A United XI from around the world
A recent Academy project at Manchester United saw the club's Under-15s and Under-16s sides select a 'heritage XI'.
As part of a wider diversity workshop, the exercise was to help the players understand the backgrounds of the many great players who have represented United.
The rules were as follows:
- Only one player can be chosen from each country
- At least one player must be chosen from each continent
After we played our Nationalities Quiz, released on Wednesday and available to play (in our Official App only) below, we had a go ourselves at creating a team following the above rules. And here it is...
MARK BOSNICH (Australia, Oceanic)
Bosnich moved from Australia to join United as a 17-year-old but left after three first-team games to return home and play in Sydney. Aston Villa brought him back to England and he proved to be one of the Premier League’s best goalkeepers of the 1990s. When Schmeichel left at the end of the decade, Bosnich was an obvious replacement. It didn't work out perfectly, but the Aussie added to his three games from the early '90s with another 35 appearances in all competitions as United won the Premier League title. He also helped the club to Intercontinental Cup glory by keeping a clean sheet against Palmeiras in Tokyo, in 1999. He left for Chelsea in 2001.
RAFAEL (Brazil, South America)
Tenacious, combative and always up for big games, the Brazilian full-back was the favourite of many a United fan during his time at the club. Screamers, followed by passionate celebrations, against QPR and Liverpool helped, and so does his continued love for the club since his departure.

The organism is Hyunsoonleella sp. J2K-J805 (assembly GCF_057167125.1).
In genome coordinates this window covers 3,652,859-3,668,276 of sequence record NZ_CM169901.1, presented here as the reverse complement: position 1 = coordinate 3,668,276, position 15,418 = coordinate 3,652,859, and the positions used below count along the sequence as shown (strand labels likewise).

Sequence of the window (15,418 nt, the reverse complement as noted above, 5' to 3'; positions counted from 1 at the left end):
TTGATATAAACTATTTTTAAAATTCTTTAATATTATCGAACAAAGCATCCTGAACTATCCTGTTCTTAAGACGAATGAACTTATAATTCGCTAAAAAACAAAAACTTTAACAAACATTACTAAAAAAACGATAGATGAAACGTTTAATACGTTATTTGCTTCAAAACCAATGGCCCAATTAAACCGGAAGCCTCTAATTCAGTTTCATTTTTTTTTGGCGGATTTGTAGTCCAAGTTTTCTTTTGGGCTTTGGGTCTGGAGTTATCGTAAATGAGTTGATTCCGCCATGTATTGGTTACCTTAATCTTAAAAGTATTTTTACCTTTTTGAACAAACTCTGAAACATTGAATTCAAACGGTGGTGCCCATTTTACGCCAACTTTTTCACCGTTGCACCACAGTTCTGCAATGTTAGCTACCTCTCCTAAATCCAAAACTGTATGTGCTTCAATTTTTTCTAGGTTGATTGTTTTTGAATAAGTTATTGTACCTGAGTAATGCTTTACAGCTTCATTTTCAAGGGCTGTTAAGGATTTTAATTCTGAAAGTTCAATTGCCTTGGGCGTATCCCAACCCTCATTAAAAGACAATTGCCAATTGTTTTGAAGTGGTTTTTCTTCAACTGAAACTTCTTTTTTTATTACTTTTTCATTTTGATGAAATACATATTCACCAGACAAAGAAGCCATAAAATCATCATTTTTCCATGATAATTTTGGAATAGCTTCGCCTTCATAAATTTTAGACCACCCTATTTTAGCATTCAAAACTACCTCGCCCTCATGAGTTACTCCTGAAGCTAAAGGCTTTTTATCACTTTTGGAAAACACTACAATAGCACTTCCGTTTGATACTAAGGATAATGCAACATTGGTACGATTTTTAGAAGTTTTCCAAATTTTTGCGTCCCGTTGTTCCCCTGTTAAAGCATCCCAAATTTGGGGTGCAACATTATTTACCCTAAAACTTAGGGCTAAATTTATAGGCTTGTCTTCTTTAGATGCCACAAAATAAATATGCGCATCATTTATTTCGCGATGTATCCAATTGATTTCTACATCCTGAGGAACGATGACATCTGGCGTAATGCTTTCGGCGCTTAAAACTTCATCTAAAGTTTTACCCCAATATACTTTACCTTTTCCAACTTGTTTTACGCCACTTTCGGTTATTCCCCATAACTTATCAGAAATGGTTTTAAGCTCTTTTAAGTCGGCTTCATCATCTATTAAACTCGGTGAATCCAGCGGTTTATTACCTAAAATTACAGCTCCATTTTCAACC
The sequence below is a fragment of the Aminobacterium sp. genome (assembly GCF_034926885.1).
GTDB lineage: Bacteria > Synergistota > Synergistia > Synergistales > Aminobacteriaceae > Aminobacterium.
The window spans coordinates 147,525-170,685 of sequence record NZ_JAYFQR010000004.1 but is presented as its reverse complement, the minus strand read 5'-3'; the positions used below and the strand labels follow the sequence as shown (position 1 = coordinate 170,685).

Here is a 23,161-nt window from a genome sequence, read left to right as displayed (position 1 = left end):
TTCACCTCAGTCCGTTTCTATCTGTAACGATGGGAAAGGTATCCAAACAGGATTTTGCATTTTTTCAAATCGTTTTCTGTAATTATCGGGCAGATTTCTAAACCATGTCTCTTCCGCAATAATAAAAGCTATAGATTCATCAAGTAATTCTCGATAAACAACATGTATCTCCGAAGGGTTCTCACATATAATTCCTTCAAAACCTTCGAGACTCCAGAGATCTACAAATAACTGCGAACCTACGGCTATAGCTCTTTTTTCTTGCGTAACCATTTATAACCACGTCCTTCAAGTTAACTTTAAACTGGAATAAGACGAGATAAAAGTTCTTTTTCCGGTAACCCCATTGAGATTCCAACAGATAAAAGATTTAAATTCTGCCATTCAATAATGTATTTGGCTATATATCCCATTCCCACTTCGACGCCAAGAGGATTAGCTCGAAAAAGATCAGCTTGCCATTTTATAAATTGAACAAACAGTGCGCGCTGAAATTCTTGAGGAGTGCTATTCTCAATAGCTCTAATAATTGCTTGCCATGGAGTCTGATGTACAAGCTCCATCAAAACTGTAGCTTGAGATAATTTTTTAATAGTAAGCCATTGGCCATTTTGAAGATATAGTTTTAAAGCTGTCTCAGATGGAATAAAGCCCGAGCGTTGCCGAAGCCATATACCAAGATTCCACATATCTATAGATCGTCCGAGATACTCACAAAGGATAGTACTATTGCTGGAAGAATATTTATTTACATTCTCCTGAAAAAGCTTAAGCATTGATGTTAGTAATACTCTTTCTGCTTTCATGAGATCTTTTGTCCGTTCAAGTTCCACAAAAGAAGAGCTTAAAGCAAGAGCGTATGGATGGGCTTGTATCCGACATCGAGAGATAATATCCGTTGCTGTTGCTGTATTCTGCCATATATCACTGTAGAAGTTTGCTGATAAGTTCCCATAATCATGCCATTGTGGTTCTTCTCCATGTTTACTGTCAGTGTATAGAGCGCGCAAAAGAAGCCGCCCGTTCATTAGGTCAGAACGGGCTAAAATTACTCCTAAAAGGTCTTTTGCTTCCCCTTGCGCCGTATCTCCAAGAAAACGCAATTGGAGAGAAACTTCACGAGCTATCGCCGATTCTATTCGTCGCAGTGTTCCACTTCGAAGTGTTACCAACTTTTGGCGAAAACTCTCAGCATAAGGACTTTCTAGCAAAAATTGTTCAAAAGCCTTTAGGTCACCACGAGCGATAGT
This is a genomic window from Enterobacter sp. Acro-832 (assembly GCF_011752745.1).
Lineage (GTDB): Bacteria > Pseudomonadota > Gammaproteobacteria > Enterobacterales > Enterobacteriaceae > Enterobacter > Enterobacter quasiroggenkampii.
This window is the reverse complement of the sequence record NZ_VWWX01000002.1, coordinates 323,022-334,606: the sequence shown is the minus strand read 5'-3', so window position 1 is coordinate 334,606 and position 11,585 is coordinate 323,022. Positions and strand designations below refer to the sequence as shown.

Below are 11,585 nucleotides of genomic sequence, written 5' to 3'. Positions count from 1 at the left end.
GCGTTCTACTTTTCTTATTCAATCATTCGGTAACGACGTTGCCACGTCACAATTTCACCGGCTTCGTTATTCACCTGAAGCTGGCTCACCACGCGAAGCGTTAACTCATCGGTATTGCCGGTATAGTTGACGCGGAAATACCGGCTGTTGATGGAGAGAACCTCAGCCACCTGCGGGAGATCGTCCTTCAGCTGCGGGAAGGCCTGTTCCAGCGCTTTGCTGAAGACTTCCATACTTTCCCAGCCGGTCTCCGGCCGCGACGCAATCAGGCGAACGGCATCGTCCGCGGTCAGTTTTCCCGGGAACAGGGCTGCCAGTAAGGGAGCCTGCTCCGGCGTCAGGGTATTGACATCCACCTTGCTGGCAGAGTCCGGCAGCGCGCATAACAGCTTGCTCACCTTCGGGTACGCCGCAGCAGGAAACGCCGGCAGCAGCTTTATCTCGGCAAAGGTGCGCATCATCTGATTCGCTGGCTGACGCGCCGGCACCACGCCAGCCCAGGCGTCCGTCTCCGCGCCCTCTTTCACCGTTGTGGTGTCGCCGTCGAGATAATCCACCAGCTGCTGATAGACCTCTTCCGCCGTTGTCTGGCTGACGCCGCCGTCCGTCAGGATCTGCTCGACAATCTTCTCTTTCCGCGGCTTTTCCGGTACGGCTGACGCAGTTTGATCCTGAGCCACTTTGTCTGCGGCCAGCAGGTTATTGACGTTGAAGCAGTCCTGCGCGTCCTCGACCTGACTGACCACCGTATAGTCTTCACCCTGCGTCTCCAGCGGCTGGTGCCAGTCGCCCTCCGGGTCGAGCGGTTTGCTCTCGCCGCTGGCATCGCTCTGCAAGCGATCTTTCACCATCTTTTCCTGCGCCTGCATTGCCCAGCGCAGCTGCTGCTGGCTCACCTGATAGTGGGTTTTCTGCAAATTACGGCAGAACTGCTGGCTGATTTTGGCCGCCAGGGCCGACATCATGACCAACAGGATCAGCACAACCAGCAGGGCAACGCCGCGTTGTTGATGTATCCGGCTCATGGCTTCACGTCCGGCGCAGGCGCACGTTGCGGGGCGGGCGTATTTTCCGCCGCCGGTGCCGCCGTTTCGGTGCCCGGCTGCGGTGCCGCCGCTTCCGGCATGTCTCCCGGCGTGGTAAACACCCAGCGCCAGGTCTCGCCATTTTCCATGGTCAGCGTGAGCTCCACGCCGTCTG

NEMANJA VIDIC (Serbia, Europe)
He'd fly into tackles with his foot or his head, or whatever other part of his body he thought could help him win the ball. He loved winning the ball, those blue eyes narrowing, honing in on the target and pouncing. As former Arsenal striker Emmanuel Adebayor once said:
"Vidic was the tough man, like running into a rock. He could block a striker with a single finger. He walks on you, he says sorry; he kicks you, he says sorry. He shouts at you and makes a little bit of spit come out. This guy was ready to kill."
He mastered the art of defending and after he'd dragged his opponent all afternoon, his pleasant, humble character could come out off the pitch. And don't forget the swinging arms, pounding knees celebration after his last minute winner against Sunderland. The perfect United player.
JAAP STAM (Netherlands, Europe)
The final piece of Sir Alex Ferguson's Treble jigsaw, Stam could have defended a goal by himself if it really came down to it. Signed for £10.5 million from PSV Eindhoven, in a transfer announced during the 1998 World Cup, Stam proved to be a truly world-class defender. The fee was significant and Stam's first performances didn't show off his true quality.
Once adjusted to English football, he excelled, especially in the UEFA Champions League. It was in that competition where arguably his best moment came, a crucial goalline clearance in Turin to stop Filippo Inzaghi putting Juventus 3-1 up. That intervention helped United come from behind to reach the final. Stam was the only player to play every single minute of that European campaign, a testament to his quality and consistency.
DENIS IRWIN (Republic of Ireland, Europe)
Perhaps the most consistent United player in the club's history, Irwin is probably also the best full-back the Premier League has seen. A natural right-footed player at left-back, he evoked a sense of utter calm and composition. Signed from Oldham aged 24, Irwin played at Old Trafford for 12 years. He ranks ninth on our all-time appearance chart. A fantastic free-kick taker, too, Irwin scored 33 goals for the club in 529 games. He was the longest-serving member of the United team that lifted three trophies in 1999, his experience of winning two Doubles before, among many other trophies, making him a crucial influence in the dressing room. Born in Cork, like Noel Cantwell and Roy Keane, Irwin is a proud and excellent representative of Ireland in this team.